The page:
Lakewood: Portraits of a Sacred American Suburb
For nearly ten years I have been photographing the people of my suburb. The residents of Lakewood – a modest enclave in the southeast section of Los Angeles County – are generally conservative, working middle class, and consider being normal an attribute. Most of them don’t see foreign films or visit museums, and they often ask, “What kind of camera is that?” when they see my Hasselblad (yes, I shoot film).
My portraits do not aim for the cliché or mock those who dwell in suburbia. And even though I may see the world differently than those I photograph, I understand and respect them for how vigorously they strive to maintain their toehold on the American dream. However, my portraits are not benign; not only do they illustrate a sampling of America’s working middle-class, they express the hopes and anxieties of this shrinking demographic.
For nearly two decades, Tom M. Johnson has been commissioned by a variety of journals to photograph the most established and provocative artists, performers, and intellectuals inhabiting Los Angeles, such as Frank Gehry, Tom Ford, Bill Maher, and Jared Diamond. However, yearning to delve deeper into his work he began to focus upon long-term concepts. Tom’s first project, Lakewood: Portraits of a Sacred American Suburb returned him to the streets and neighborhoods of the suburb where he was raised in search of visuals and memories of his boyhood. His next endeavor brought him back to where he lived and romanced as a young man: Paris, the city that awakened his senses and inspired him to become a photographer. There, he rode the Paris metro to each of its 29 ends to photograph a different part of Paris, one unseen by most Americans as well as his Parisian friends.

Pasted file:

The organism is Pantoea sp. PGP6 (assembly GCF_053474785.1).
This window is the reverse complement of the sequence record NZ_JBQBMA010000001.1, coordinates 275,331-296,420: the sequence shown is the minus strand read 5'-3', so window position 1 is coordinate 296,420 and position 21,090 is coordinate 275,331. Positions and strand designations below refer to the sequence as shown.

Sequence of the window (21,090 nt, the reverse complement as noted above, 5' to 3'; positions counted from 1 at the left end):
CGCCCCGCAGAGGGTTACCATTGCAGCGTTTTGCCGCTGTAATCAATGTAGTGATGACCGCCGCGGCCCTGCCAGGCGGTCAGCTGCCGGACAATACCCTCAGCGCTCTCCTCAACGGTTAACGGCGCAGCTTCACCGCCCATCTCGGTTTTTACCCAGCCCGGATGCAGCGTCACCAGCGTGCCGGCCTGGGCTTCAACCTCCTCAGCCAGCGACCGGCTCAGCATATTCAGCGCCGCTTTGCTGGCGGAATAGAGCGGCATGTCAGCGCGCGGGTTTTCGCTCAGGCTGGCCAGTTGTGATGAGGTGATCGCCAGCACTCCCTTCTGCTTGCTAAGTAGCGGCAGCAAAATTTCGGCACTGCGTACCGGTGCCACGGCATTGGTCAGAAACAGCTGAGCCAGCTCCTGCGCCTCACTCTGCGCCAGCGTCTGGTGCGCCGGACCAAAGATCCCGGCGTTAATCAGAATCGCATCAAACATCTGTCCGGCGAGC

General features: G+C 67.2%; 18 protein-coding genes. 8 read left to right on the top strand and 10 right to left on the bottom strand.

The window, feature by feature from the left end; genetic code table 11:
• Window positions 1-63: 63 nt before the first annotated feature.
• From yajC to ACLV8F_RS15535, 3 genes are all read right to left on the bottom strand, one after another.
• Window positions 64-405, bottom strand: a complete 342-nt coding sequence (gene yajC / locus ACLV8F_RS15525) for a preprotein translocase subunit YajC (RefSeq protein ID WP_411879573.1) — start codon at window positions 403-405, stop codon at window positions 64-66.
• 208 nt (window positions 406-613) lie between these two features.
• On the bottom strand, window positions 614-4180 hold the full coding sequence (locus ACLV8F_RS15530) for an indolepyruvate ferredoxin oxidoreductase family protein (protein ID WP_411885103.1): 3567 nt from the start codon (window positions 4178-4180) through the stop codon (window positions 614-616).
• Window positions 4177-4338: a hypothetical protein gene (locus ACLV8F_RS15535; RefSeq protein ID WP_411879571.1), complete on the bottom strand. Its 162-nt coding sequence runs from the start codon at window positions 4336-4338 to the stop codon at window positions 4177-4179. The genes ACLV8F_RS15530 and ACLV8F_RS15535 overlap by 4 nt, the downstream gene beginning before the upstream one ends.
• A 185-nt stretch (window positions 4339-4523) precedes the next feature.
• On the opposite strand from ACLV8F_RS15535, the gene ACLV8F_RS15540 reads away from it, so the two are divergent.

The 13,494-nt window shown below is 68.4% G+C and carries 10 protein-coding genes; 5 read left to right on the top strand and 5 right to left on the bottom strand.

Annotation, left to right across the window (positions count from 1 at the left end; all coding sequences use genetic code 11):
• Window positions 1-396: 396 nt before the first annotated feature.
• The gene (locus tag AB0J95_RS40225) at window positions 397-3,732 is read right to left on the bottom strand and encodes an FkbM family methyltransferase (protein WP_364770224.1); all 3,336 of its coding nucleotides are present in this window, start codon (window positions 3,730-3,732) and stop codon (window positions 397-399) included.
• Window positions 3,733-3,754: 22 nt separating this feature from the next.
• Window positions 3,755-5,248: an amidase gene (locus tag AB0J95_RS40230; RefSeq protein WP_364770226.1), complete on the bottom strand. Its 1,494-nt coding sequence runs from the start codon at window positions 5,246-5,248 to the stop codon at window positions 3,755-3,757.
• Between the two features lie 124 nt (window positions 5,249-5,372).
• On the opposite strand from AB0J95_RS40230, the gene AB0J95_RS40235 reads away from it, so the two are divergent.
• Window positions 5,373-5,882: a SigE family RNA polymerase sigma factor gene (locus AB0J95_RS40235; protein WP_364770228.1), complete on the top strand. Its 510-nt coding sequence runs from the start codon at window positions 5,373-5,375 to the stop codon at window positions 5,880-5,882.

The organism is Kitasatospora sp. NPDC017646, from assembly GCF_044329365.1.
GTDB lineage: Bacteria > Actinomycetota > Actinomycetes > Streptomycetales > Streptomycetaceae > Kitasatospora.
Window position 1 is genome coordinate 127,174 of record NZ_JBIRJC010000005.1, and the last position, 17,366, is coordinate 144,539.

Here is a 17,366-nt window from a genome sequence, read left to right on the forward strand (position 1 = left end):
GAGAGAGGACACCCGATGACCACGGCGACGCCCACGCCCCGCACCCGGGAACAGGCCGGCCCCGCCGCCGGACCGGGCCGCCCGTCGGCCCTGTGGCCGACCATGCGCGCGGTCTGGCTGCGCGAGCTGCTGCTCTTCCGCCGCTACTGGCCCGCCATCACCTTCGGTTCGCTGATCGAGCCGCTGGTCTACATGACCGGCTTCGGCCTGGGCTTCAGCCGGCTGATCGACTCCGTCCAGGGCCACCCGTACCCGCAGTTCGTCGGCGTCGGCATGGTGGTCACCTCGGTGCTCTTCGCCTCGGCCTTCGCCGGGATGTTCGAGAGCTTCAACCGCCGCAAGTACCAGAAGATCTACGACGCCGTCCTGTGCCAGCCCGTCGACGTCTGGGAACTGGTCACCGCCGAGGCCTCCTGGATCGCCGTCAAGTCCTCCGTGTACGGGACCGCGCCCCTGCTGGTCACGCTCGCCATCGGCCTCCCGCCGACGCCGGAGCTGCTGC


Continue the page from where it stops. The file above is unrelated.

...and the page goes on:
Artist’s Website: tommjohnson.com